Faces of Asian America: Being a Queer Artivist | #APAHM2014

Celeste Chan by Paul Von Bex

Celeste Chan is a queer artivist who has been writing, making films, performing, curating, and collaborating in art-organizing projects for 10+ years.

How do you see yourself as a queer artivist?

In collaboration with my partner KB Boyce, I co-direct Queer Rebels, a queer and trans people of color arts project.

I see myself as part of a creative constellation in the Bay Area. We are making art as activism, as homage, as irreverence, to subvert, to queer, to challenge, as people who were told that our voices didn’t matter. We are non-mainstream.

As a queer artivist, I’m schooled by DIY and immigrant parents from Malaysia and the Bronx, NY. In my film and writing, I’m obsessed with hidden histories, queerness as lens, race and representation, experimental form and aesthetics. One of my newest collaborations is MOON RAY RA, a performative experiment with KB Boyce.

As an artivist, I find balance between focusing on my own work and building up a platform for queer/trans artists of color. With Queer Rebels, there’s urgency in our work. There are so many vital voices that need to be heard.

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Faces of Asian America: Being Immigrant, Queer and Artist | #APAHM2014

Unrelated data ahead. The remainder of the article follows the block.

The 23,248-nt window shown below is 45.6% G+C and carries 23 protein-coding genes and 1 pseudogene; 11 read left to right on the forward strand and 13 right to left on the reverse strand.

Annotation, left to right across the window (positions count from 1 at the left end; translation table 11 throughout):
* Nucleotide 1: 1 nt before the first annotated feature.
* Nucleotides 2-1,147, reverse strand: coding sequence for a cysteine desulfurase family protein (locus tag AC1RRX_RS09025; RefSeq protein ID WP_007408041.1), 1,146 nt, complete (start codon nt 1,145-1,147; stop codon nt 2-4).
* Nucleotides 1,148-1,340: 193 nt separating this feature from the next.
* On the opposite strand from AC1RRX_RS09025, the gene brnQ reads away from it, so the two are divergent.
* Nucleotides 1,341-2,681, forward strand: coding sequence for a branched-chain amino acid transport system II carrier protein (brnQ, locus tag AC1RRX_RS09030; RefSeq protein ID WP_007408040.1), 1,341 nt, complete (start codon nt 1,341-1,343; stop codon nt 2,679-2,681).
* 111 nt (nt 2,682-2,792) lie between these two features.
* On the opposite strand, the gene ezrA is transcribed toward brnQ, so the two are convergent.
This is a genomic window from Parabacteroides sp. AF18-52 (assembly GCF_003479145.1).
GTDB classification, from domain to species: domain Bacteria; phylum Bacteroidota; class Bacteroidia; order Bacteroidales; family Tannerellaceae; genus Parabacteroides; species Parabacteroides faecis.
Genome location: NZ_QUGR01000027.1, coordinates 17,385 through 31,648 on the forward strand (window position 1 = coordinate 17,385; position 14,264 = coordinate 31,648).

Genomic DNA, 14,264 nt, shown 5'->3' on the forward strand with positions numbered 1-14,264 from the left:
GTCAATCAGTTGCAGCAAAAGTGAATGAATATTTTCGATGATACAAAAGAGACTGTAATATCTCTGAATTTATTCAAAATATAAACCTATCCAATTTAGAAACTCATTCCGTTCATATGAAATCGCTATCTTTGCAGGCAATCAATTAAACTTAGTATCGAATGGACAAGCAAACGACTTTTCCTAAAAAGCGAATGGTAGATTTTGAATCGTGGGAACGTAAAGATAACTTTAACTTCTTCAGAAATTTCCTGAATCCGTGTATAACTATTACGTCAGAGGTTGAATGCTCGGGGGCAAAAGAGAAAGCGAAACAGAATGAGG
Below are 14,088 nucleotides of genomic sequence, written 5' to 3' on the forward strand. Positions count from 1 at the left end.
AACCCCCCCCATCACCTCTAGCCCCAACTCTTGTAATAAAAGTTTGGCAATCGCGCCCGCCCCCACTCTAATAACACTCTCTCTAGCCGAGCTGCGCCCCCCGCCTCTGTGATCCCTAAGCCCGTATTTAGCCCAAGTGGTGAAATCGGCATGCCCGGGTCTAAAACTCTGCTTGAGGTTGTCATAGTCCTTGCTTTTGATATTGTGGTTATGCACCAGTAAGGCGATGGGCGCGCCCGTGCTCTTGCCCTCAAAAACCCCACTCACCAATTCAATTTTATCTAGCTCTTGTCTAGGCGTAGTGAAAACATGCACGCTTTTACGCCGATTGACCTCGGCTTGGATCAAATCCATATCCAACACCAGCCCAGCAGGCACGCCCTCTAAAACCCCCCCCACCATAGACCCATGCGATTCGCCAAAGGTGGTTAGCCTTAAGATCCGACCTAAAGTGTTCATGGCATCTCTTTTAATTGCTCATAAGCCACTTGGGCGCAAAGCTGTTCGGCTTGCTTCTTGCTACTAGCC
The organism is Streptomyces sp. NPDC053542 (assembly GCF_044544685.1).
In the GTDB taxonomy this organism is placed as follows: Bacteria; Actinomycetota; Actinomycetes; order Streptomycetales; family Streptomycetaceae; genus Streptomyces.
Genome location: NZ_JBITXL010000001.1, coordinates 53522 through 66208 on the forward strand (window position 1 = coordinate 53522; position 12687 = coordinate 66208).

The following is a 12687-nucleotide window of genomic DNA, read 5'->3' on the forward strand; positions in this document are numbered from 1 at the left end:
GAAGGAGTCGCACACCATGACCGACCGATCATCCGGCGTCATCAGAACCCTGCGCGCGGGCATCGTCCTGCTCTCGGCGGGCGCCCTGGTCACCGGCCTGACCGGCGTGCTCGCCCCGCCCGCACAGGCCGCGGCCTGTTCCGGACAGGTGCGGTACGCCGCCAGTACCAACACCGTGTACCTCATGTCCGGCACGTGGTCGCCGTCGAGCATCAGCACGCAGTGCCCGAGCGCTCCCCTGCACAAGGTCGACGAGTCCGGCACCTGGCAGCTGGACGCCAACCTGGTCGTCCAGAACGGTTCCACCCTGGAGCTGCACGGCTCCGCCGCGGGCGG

Trungles-self-portrait

 

Trung is a Vietnamese American immigrant queer artist born in a UN refugee camp in the Philippines, who moved to the United States at the age of 2, and who came out to his family at the age of 17.

How do you see yourself — as immigrant, artist, queer or more?

I find myself constantly trying to figure out how to move between spaces instead of settling in them. I am uncomfortable thinking about myself as a sum of parts – everyone knows you are all of yourself at once.  But I often get the sense that I’m always dealing with myself in pieces. The safe spaces availed to me tend to be made for parts of me.

My queer and Asian American identities are prominent parts of my life because they’re the facets of me that are the most often politicized and subject to respectability politics. They’re the ones that I’d always been encouraged to keep quiet about for the sake of politeness.

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